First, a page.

Given that fact the issue has been discussed repeatedly for several years now without significant result, and that a digesting of information presented and possible decision on corrective measures could be months or even years away, Rustad says “I would be disappointed if we were talking years, I think this forum will present some interesting ideas.  They will need a little bit of time to digest the ideas and maybe have a little bit of going back but I’m hopeful that we’ll be seeing some ideas that can come out of this that will be actionable in a short period of time.”


18 hitchhikers in 46 years on 722 kms of highway?

It is illegal to hitchhike in B.C.!

Not illegal to hitchhike in BC, but it is illegal to pick up a hitchhiker.

@cougs79 don’t be spoon fed, check the actual file, there are women from Hope all the way to Prince Rupert on the highway of tears file. Not all the women were hitchhikers, only about half were last seen hitchhiking. Madison Scott from Vanderhoof is now listed as #19. The first victim on the list was last seen in a bar in Williams Lake. The second victim was dropped off at a Ranch between Fort St John and Hudson’s Hope. The third victim on the list disappeared while hitchhiking from Clearwater to Kamloops – listed as a victim of Bobby Jack Fowler that made headlines last year. Etc.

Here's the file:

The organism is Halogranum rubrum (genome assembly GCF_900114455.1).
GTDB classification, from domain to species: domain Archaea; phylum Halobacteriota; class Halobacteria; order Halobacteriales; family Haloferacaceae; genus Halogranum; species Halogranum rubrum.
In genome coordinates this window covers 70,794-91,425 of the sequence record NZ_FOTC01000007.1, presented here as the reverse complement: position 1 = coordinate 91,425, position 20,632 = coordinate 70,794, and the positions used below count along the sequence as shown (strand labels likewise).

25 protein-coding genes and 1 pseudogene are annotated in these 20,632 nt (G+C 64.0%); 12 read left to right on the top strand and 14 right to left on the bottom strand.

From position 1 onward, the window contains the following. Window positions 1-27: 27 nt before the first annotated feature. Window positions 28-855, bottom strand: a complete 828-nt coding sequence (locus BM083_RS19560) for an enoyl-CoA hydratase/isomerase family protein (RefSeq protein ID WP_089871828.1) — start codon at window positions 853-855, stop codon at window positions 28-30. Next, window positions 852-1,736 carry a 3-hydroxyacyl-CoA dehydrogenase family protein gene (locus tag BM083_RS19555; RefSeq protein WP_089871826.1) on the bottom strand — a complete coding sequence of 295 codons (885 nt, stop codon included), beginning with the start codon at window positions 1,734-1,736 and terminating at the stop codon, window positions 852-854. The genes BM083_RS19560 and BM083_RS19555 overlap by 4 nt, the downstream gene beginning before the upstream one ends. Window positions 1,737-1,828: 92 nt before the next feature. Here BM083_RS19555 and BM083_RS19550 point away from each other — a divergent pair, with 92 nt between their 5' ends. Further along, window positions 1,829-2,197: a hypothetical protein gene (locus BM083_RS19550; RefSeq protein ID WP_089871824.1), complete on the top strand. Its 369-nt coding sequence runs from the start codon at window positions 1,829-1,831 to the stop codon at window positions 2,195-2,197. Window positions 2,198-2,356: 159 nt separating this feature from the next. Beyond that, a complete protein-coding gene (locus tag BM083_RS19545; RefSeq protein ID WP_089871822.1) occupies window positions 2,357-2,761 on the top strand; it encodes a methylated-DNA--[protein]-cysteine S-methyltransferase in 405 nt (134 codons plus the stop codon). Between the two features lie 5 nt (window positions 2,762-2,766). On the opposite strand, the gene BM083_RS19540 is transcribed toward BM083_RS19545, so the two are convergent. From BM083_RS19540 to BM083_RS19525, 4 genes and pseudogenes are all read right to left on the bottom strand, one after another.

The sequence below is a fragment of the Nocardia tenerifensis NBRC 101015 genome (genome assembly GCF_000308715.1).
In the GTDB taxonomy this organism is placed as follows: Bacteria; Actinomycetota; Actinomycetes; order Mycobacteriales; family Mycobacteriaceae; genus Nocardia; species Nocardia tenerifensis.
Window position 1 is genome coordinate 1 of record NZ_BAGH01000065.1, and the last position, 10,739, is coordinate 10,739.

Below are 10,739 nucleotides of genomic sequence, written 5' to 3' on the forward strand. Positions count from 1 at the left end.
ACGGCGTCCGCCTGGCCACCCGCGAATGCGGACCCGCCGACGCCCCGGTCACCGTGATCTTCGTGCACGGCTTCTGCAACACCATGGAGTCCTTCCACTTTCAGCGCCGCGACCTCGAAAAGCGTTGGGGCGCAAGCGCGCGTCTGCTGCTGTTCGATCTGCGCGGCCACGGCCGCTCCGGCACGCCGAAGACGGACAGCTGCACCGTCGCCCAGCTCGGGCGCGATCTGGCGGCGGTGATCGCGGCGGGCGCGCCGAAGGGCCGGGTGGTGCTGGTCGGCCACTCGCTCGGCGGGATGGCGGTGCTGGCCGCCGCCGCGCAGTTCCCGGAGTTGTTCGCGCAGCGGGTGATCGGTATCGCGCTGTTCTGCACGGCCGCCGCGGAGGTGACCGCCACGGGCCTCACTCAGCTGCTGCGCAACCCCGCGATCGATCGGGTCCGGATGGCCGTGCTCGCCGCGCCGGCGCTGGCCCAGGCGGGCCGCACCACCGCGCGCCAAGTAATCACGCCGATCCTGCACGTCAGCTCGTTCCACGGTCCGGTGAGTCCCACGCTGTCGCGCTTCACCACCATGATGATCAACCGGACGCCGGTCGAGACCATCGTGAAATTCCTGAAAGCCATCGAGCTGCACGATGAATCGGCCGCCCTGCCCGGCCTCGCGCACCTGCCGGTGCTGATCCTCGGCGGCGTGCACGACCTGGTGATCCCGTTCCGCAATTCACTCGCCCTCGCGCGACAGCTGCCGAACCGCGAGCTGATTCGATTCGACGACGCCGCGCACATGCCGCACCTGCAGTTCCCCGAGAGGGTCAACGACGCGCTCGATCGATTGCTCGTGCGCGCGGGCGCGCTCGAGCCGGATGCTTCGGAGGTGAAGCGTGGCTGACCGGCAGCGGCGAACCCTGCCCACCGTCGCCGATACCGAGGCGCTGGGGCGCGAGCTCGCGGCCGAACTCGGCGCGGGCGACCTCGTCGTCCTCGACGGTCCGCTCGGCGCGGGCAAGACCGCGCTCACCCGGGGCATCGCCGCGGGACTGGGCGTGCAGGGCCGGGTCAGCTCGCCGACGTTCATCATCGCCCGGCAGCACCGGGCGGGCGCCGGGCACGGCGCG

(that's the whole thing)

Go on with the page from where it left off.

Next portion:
This is an important issue, regardless of numbers. Since this topic is not new, I hope some ideas are generated and a few tried.

It is illegal to hitchhike. Even standing by a road with a packpack is illegal. A simple google will tell you that.
One should put this in prospective and know that we do not live in a perfect world, and that bad things can happen. We as a society can not put measures in place to protect everybody. We can however educate people to for instance, not hitchhike, not go to the bar without a buddy system,or just make safe decisions. Most of this education should come from the parents, and therein lies the problem.


There are a lot of important issues. I for one think that 100 deaths in Alberta per year from Fentanyl is far more critical than this issue. That will be coming to BC in a bigger way soon.

Hi cougs79, I agree the Fentanyl deaths are concerning. I hope you are wrong about our increasing deaths, but you are likely correct. I would like to think we could care about multiple issues at the same time.